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2.4 Cell Membrane And Transport

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2.4 Cell Membrane And Transport

  1. 1. Cell Membrane Structure and Function
  2. 2. Cell Membrane <ul><li>Every cell is encircled by a membrane and most cells contain an extensive intracellular membrane system. </li></ul><ul><li>Membranes fence off the cell's interior from its surroundings. </li></ul><ul><li>Membranes let in water, certain ions and substrates and they excrete waste substances. </li></ul><ul><li>Without a membrane the cell contents would diffuse into the surroundings, information containing molecules would be lost and many metabolic pathways would cease to work. </li></ul><ul><li>The cell would die! </li></ul>
  3. 3. Membrane Structure <ul><li>The cell is highly organized with many functional units or organelles inside. Most of these units are limited by one or more membranes. </li></ul><ul><li>To perform the functions of an organelle, the membrane is specialized in that it contains specific proteins and lipid components that enable it to perform its unique roles.  </li></ul><ul><li>In essence membranes are essential for the integrity and function of the cell. </li></ul>
  4. 4. The Cell Membrane
  5. 5. Cell membranes What is their structure?
  6. 6. We don’t know currently There are a number of hypotheses and we will consider the one which is currently accepted........
  7. 7. Structure - The Cell Membrane <ul><li>The fluid mosaic model of membrane structure </li></ul><ul><li>The membrane is a mosaic (mixture) of different protein molecules floating in a bilayer ( double layer ) of phospholipids </li></ul><ul><li>Each phospholipid has a hydrophilic ( water-loving ) head & hydrophobic ( water-hating ) tails </li></ul><ul><li>Because of this feature of phospholipids, the lipid bilayers assemble themselves spontaneously </li></ul>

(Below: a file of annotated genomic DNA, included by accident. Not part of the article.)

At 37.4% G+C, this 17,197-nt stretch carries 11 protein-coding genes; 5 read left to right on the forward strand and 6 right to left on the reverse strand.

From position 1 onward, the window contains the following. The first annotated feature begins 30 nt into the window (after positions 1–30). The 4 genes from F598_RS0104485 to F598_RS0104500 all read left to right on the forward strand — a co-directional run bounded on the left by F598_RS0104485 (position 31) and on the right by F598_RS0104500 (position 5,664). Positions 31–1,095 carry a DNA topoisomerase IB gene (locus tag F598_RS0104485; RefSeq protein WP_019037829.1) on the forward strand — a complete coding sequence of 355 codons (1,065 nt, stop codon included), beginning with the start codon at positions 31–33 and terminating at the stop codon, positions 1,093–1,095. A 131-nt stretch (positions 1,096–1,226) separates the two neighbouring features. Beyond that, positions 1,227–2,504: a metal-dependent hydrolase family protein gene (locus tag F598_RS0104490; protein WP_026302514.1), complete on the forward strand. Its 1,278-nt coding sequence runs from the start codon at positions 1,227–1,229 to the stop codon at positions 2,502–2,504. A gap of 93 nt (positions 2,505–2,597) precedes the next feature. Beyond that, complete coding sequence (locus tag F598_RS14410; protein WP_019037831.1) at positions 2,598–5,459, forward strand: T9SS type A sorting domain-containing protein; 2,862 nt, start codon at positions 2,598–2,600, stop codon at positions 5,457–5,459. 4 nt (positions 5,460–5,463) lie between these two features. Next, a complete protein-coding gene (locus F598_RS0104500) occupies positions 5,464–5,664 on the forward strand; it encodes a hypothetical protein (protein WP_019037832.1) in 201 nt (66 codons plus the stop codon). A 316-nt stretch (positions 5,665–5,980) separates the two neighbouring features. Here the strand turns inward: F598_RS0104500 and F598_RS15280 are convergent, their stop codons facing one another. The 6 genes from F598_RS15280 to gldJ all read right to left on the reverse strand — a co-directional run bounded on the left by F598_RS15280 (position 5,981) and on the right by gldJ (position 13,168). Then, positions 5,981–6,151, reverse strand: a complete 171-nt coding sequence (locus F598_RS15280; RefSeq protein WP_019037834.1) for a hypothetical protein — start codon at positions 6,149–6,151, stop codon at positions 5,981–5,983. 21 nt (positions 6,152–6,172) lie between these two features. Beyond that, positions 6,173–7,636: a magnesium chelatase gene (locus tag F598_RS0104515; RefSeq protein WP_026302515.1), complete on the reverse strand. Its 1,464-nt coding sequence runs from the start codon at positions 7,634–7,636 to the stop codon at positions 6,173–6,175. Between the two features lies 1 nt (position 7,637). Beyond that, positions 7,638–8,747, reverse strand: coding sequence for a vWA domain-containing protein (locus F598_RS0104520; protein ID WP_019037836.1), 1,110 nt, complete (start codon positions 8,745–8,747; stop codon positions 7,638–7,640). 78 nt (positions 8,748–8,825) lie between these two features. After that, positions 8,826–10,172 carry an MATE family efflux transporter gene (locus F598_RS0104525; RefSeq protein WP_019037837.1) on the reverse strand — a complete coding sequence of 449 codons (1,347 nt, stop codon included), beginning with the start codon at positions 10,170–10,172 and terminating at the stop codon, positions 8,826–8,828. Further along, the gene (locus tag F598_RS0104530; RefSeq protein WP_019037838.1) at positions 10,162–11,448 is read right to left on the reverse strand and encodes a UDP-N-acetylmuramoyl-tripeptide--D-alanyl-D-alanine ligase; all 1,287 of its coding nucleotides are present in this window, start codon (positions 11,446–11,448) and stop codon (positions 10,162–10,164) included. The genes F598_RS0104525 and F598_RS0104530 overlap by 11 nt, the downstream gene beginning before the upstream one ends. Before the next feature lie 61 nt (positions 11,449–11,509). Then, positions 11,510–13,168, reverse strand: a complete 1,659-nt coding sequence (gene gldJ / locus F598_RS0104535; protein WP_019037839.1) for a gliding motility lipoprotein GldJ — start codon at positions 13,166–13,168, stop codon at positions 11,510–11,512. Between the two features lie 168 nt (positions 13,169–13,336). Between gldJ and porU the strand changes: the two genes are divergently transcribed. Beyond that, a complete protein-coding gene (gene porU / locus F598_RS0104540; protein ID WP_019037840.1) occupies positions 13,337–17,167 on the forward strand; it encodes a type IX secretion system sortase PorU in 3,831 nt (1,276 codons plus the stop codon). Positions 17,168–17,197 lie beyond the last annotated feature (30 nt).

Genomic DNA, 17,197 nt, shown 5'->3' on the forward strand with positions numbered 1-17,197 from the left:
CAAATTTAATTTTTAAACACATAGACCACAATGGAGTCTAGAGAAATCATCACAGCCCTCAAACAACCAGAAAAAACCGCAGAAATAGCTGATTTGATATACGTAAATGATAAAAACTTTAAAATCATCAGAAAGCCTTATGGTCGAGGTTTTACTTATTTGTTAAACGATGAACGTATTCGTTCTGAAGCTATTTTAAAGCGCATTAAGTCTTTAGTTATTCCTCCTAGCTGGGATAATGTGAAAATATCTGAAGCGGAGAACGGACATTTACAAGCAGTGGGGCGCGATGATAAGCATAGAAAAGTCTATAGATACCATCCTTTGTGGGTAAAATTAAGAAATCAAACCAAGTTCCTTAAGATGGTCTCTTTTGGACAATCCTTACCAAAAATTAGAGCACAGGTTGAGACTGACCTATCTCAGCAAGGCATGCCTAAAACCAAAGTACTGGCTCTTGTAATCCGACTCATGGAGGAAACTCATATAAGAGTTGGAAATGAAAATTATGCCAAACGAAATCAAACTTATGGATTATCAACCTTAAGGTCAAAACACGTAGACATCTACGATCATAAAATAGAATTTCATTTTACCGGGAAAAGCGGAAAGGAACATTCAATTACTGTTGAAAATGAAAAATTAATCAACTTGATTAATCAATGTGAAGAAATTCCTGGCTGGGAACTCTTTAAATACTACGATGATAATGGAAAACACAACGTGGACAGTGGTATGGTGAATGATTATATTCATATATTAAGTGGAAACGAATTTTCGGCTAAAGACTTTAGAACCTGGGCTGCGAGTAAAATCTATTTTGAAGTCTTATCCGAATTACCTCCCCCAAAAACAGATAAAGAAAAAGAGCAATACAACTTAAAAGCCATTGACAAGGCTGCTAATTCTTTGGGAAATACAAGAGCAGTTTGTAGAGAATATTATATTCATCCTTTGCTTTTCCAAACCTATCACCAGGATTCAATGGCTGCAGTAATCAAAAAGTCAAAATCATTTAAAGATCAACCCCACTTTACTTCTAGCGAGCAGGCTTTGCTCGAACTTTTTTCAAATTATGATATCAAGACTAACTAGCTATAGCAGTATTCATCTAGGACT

8. 8. The fluid mosaic model Lipids arranged in bi-layer with proteins embedded or associated with them.
  9. 9. Phospholipid Molecule Model glycerol fatty acids (hydrophobic) – hate water phosphate (hydrophilic) – like water Draw This
  10. 10. Membrane Lipids form a Bi-layer Outside layer Inside Layer
  11. 11. The fluid mosaic model <ul><li>This proposes that the cell membrane is made up of 2 main layers – lipids and proteins. </li></ul><ul><li>The lipids form themselves into a bi-layer with the water seeking ends (hydrophilic ) facing out & the water hating ends ( hydrophobic ) facing in. </li></ul><ul><li>The proteins are embedded in this layer but can move around or flip over. </li></ul><ul><li>Special carrier molecules take in important elements, like ions, at the cell membrane, using energy supplied by the cell and use the proteins that are embedded in the lipid layer. </li></ul>
  12. 12. Membrane Function <ul><li>Sometimes the elements bind to the proteins, which flip over, thus transporting the element into the cell. </li></ul><ul><li>Some proteins form a ‘pore’ through which the element can pass from the outside to the inside of the cell membrane. </li></ul><ul><li>The movement of the phospholipid and protein components through the plasma membrane permits the membrane to change shape—this is known as fluidity. </li></ul><ul><li>This flexibility is crucial to many different types of cells. </li></ul>
  13. 13. The cell membrance is a complex 3d circular structure The cell membrane is a complex 3 d structure .